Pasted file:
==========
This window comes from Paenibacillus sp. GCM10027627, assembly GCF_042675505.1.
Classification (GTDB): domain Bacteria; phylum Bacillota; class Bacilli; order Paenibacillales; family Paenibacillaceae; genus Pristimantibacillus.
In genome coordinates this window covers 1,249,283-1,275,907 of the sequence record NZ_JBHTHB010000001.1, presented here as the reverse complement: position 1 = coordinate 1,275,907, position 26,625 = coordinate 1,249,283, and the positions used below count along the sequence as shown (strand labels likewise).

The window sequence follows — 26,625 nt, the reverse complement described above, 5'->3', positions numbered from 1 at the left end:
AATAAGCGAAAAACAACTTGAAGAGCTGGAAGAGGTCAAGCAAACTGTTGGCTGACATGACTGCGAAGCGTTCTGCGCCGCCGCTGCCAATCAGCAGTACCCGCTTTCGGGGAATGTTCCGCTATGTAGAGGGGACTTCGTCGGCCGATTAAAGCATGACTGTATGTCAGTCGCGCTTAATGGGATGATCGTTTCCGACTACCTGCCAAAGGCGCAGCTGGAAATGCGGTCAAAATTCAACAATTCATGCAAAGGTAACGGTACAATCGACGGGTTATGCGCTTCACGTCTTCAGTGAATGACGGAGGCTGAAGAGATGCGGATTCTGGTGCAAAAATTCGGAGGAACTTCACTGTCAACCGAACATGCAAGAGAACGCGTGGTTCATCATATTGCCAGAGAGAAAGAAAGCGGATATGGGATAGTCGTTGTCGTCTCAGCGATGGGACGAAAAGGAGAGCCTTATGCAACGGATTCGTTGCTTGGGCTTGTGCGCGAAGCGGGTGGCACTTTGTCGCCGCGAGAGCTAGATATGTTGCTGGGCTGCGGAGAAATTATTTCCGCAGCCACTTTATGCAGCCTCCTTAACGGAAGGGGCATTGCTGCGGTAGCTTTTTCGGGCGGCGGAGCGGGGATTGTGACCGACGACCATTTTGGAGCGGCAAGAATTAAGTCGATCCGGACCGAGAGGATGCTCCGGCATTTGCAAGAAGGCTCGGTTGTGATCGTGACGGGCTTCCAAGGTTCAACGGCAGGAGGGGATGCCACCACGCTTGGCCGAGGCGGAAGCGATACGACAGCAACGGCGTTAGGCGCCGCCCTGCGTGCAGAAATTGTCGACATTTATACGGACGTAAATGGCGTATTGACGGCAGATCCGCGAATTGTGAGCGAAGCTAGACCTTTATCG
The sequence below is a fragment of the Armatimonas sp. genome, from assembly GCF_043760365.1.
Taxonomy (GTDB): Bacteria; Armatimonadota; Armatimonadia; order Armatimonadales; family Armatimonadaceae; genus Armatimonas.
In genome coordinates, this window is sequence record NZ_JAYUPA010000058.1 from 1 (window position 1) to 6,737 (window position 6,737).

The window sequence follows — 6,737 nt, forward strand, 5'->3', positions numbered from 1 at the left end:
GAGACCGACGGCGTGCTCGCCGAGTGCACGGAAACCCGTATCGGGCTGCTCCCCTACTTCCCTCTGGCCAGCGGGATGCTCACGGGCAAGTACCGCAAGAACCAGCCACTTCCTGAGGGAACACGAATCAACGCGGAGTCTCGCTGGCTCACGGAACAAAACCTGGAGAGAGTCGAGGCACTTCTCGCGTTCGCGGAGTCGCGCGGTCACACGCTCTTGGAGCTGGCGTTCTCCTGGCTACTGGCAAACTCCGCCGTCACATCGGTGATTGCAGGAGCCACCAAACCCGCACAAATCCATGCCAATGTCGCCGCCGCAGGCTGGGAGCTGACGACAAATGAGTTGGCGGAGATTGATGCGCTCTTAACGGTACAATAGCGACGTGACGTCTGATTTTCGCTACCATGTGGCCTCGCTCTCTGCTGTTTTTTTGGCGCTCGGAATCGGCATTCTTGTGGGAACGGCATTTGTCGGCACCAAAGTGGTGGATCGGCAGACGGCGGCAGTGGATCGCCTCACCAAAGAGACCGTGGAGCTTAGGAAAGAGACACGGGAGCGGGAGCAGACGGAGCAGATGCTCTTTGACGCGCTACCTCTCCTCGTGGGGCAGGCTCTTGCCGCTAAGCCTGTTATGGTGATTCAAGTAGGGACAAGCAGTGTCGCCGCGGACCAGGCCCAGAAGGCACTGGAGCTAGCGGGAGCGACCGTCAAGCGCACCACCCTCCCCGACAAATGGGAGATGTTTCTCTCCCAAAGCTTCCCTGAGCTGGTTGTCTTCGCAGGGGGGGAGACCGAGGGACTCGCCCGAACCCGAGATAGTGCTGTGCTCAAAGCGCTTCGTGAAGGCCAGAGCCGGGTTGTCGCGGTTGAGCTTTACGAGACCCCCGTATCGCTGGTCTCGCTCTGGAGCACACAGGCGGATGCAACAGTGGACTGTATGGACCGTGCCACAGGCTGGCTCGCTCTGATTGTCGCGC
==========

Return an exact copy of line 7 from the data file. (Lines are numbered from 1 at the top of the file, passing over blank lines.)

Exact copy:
Taxonomy (GTDB): Bacteria; Armatimonadota; Armatimonadia; order Armatimonadales; family Armatimonadaceae; genus Armatimonas.